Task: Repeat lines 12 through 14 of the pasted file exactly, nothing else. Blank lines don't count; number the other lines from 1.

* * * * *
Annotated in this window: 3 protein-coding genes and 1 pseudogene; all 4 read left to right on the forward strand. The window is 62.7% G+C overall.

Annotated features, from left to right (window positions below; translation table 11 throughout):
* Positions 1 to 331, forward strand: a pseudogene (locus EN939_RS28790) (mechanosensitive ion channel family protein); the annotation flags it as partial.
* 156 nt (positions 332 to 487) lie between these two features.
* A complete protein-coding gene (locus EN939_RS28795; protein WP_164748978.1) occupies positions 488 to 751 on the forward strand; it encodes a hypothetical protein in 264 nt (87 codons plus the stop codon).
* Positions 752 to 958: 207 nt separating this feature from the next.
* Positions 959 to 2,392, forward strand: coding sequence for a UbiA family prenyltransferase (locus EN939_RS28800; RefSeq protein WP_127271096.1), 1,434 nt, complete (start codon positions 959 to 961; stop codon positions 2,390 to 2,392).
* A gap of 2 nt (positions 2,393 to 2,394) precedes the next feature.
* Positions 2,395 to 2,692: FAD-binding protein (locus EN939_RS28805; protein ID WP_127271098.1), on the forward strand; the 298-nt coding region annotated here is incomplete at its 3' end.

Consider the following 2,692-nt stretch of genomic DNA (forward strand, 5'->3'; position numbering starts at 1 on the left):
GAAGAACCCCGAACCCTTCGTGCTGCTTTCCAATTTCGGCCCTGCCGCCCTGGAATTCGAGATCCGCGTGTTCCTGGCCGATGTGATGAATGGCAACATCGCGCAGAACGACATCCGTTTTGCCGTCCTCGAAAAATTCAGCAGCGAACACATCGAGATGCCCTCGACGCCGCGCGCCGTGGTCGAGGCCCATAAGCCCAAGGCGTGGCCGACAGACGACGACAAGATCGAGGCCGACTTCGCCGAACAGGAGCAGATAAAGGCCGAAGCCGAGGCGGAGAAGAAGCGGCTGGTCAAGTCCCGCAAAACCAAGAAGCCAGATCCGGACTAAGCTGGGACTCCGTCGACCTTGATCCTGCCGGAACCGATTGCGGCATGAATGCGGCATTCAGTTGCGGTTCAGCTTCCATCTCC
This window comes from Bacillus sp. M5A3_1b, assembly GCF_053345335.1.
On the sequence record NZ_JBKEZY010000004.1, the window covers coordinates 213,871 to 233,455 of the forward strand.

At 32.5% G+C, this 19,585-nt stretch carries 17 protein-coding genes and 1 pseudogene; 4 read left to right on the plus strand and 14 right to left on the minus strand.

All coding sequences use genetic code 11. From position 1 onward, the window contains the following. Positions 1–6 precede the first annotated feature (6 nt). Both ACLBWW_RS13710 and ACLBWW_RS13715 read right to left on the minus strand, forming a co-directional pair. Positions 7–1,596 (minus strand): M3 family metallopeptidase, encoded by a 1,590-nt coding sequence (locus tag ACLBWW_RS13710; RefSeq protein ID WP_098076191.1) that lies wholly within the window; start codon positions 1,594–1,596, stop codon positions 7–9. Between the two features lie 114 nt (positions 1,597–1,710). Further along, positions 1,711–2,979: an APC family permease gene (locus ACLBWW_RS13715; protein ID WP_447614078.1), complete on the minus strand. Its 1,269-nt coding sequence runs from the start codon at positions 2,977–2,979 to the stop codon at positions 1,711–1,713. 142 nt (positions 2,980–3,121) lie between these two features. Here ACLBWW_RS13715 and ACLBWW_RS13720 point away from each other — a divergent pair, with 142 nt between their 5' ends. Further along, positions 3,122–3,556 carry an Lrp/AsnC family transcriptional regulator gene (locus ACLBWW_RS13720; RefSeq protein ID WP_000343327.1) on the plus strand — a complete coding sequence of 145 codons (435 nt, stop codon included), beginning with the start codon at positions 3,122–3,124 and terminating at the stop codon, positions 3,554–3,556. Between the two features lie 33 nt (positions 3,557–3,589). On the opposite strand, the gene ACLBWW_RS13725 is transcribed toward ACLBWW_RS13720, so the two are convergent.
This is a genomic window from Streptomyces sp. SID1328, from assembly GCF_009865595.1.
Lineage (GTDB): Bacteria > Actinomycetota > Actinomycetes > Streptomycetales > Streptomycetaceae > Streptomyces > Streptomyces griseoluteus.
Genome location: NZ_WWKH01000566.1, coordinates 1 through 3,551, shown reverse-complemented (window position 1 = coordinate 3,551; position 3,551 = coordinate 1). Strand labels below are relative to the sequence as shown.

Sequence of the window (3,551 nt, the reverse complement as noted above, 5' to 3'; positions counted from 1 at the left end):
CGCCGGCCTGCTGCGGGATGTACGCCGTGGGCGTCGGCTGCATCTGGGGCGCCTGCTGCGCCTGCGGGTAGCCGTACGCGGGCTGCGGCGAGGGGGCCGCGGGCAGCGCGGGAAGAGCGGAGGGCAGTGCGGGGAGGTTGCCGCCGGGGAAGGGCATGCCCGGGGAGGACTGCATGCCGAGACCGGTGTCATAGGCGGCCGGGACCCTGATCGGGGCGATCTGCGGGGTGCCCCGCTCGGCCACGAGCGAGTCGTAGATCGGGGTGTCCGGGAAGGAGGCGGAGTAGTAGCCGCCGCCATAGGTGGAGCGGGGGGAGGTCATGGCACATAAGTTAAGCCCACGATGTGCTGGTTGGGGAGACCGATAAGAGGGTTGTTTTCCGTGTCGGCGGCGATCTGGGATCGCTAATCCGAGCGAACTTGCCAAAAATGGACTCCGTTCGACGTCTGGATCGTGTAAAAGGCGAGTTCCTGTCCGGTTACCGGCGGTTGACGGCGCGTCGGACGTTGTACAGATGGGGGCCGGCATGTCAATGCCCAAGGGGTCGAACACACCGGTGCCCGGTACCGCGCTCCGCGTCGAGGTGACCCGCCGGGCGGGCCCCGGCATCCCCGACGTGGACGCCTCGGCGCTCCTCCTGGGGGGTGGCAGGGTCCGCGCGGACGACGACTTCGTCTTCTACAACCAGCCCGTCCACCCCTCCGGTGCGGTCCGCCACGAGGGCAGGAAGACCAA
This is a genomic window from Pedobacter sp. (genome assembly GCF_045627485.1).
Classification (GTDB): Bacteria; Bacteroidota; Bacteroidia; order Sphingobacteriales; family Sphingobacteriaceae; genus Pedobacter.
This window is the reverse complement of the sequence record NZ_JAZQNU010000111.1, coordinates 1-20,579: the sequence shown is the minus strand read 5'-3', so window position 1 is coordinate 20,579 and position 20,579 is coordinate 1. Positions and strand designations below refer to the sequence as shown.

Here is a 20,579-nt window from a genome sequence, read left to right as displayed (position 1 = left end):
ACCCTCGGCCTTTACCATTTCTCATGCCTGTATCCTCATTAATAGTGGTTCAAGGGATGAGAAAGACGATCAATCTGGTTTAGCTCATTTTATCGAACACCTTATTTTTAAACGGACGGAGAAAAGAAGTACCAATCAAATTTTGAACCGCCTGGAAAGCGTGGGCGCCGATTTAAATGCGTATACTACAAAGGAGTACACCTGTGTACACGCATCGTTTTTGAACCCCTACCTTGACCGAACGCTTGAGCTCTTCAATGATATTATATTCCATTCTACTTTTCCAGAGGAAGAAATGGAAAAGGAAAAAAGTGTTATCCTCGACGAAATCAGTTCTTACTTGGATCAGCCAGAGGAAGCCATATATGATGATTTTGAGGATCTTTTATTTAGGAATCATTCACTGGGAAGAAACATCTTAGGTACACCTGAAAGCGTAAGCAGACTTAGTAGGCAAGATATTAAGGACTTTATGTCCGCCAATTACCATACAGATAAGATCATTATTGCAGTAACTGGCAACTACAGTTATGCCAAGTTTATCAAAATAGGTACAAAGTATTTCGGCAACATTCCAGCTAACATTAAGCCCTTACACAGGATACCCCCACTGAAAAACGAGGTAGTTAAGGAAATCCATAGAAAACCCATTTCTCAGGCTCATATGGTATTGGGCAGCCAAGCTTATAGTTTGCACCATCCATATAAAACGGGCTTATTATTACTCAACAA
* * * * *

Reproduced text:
This window comes from Bacillus sp. M5A3_1b, assembly GCF_053345335.1.
On the sequence record NZ_JBKEZY010000004.1, the window covers coordinates 213,871 to 233,455 of the forward strand.

At 32.5% G+C, this 19,585-nt stretch carries 17 protein-coding genes and 1 pseudogene; 4 read left to right on the plus strand and 14 right to left on the minus strand.